Behind The Scenes On Process

Something to Crow About: What Makes an Award Winning Chicken? | Paige Gainey

In Terryville, Connecticut sits a weathered wooden barn housing Dan Castle’s champion chickens. Today I’m playing the role of cub reporter, not the aloof niece with no idea what she’s doing out on the farm. The echoes of roosters crowing and hens pecking is hard to dismiss, but luckily for the neighbors, the yard is barricaded by thick forest and lush trees. In the entryway stands a dozen built-in chicken coops filled with dusty paper shavings. While awaiting their caregiver, the chickens roam the fenced area around their barn, hang out in the coop, or nest in wooden boxes.

Dan Castle, owner of an aerospace torque tool company called Advanced Torque Products, relieves his stress by taking care of his award-winning chickens. For twenty-six years, Castle has bred, raised, studied, and showed chickens—think Westminster dog shows for chickens. For many this is an oddity, but for Dan and other chicken breeders across the country, it’s a rewarding hobby. Here’s what I learned straight from the chicken rancher’s beak.

Photo Credit: Dan Castle.

Where It All Began…

“I started raising chickens when I was seven years old in my parents’ backyard in Terryville. My father randomly bought chickens one day, and I was the youngest in the family, so it was my job to take care of them. We knew very little about raising chickens, so my mom began taking me to 4-H to learn about them. 4-H has a competition each year, and that’s when I first started showing chickens. In college, I focused on neurobiology and behavior while I studied at Cornell University. Now, I am the president of the Connecticut Poultry Breeders Society. We put on an annual show where I give presentations to the 4-H club that I grew up in—this year’s show is Sunday, June 9th. I’m also an APA General Licensed Judge and Master Exhibitor. Each year I raise about 170 birds, primarily focusing on Black Austra Standards and Buff Brahma Bantams.”

The Number of Shows…

“It really depends on the year, how busy I am, and how many shows I am judging. I typically judge about seven shows a year. This year I am judging in Ohio, Arizona, Tennessee, and around Connecticut. I’m planning on showing at five shows this year in Massachusetts, New York, Ohio, and Rhode Island. My favorite show is in Columbus, Ohio. It’s one of the largest in the country. It has about seven thousand birds at the show and attracts people from all over the country. There is good competition there and it’s very prestigious to win.”

To Prepare For Poultry Shows…

“I have a written timeline that I like to follow; it’s extremely helpful. From about six months to one year prior to the show, I begin to condition the birds. I clean and dry the pens so they are free from the drafts in the winter and well ventilated in the summer. I also make sure the birds are not overcrowded in their coops. They must have access to fresh food and water at all times, be free of internal and external parasites, and get enough exercise. Two months before the show is when I choose which bird I want to show based on their temperament, health, and condition of their feathers. I work on grooming the birds that I have chosen up until the day of the show by trimming their beaks and toenails, treating for bugs, and washing and blow-drying. When the day of the show arrives, I do any last minute preparations. I’ll clean their legs, provide clean water, and feed them food in the morning. So as you can see, there’s a lot of preparation involved.” (Laughs)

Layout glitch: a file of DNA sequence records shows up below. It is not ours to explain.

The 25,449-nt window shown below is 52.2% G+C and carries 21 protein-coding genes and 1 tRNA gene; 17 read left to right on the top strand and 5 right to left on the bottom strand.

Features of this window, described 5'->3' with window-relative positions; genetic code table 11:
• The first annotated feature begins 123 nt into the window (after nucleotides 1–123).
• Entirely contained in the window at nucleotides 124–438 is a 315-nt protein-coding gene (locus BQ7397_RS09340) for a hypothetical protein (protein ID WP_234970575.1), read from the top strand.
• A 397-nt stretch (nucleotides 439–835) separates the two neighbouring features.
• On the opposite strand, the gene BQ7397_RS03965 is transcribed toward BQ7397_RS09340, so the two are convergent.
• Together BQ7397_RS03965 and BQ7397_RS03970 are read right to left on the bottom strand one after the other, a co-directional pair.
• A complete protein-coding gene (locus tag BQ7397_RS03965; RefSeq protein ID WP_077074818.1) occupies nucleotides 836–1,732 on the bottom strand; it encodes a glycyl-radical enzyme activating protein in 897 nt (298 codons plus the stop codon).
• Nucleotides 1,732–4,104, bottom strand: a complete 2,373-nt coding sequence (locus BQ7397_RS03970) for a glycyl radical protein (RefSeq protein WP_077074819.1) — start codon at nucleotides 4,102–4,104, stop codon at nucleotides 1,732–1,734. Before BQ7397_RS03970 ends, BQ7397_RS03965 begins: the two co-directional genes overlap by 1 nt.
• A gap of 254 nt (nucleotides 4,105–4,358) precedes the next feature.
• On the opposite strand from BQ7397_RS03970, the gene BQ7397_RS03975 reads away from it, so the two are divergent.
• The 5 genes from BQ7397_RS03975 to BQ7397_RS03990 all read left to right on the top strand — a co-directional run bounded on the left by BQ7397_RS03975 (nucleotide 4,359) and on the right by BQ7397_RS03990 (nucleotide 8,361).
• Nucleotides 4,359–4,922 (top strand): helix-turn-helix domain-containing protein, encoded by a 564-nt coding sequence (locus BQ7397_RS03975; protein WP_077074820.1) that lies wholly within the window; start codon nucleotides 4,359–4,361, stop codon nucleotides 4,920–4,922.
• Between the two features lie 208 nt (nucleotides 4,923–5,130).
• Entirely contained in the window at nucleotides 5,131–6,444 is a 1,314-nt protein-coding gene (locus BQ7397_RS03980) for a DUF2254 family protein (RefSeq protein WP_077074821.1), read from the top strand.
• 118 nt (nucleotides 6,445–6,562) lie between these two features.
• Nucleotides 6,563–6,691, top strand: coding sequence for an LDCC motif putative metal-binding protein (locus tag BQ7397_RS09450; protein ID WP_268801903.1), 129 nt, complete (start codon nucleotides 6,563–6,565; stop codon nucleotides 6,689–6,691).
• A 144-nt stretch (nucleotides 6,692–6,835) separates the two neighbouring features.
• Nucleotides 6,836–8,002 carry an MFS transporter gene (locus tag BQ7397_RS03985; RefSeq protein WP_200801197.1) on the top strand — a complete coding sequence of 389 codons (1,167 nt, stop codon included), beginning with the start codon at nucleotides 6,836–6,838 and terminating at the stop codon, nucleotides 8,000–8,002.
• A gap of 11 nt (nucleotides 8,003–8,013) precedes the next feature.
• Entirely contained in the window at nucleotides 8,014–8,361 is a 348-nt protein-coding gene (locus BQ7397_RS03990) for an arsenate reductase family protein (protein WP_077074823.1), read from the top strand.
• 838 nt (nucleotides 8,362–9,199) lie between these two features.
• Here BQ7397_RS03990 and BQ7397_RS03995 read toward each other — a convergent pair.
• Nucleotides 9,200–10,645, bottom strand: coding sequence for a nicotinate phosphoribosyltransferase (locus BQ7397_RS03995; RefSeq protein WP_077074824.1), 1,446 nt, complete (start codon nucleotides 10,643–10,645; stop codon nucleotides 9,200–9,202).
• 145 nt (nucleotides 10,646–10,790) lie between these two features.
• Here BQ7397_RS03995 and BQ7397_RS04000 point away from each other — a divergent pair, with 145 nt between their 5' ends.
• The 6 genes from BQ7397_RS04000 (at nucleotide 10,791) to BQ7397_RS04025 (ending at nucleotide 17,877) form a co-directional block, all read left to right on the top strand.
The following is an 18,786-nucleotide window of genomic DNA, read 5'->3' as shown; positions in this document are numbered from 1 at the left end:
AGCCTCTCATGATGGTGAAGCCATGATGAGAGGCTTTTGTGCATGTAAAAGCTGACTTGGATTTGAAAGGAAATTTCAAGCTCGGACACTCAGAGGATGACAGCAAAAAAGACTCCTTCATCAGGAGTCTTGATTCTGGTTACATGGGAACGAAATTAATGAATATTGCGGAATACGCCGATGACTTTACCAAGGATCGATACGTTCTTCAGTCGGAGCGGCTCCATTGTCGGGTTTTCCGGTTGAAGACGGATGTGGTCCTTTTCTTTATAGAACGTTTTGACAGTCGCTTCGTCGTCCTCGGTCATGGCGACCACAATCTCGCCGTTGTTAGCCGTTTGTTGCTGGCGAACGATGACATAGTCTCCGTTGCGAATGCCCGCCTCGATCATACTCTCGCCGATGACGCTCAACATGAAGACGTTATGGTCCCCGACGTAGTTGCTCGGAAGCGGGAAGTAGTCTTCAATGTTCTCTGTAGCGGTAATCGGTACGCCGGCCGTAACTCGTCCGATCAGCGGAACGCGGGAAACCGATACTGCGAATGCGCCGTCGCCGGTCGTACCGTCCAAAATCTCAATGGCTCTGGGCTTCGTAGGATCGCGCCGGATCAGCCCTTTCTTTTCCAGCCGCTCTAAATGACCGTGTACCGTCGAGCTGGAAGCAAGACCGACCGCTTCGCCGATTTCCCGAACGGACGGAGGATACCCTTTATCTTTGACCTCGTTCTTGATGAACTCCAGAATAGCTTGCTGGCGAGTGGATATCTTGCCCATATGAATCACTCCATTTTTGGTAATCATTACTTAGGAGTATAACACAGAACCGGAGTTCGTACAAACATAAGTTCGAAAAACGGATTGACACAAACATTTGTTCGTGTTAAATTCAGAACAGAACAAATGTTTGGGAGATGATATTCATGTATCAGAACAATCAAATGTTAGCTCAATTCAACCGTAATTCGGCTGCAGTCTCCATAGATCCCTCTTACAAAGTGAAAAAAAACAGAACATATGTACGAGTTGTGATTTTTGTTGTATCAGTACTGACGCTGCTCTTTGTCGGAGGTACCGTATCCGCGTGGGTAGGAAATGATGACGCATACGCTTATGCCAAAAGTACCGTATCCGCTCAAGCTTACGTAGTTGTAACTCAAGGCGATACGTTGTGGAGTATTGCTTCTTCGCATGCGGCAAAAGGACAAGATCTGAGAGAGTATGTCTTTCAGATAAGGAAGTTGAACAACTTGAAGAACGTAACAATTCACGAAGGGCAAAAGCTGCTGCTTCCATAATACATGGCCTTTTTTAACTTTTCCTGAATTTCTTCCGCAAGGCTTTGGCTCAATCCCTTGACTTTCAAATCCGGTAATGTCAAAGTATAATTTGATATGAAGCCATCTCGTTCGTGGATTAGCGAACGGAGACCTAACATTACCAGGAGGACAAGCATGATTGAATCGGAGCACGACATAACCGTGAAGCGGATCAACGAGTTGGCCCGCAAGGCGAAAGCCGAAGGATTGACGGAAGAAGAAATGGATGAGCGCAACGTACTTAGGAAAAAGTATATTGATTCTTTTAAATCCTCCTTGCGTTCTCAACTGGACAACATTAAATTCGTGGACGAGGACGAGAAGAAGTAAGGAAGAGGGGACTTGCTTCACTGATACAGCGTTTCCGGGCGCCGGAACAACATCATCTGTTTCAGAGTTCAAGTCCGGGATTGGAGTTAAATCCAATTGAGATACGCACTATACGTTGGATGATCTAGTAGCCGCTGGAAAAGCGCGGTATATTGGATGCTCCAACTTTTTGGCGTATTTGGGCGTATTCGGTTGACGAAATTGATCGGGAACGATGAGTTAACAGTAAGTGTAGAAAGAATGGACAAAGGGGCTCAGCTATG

Most Breeds Have Different Feathers…

“Some of the grooming techniques vary. Typically, I use an ivory soap or any hair shampoo and mix it with warm water in a large container. Then I dunk the bird in, fully cleaning all parts and letting the soapy water saturate the bird. If there’s an extra-dirty area, I put a little soap there and scrub. It’s super important to always move in the direction of the feathers and make sure their heads stay above the water. Often times, I only blow-dry the soft feathered breeds, like the Cochins and Silkies.”

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Photo Credit: Dan Castle.

My Favorite Breed Is…

“Definitely the Black Australorps. I’ve been breeding them for twenty-five years. I hatch about 130 eggs each year and only breed from the best 5 percent. I keep close track of their genetics and notes on how they grow. My favorite part of this hobby is trying out new mating combinations and seeing how my assumptions play out. The life cycle of a chicken is pretty fast; they only take three weeks to hatch from an egg, then only five months for them to mature. This way I can see the results faster than with other livestock, and chickens are a lot less labor.” (Laughs)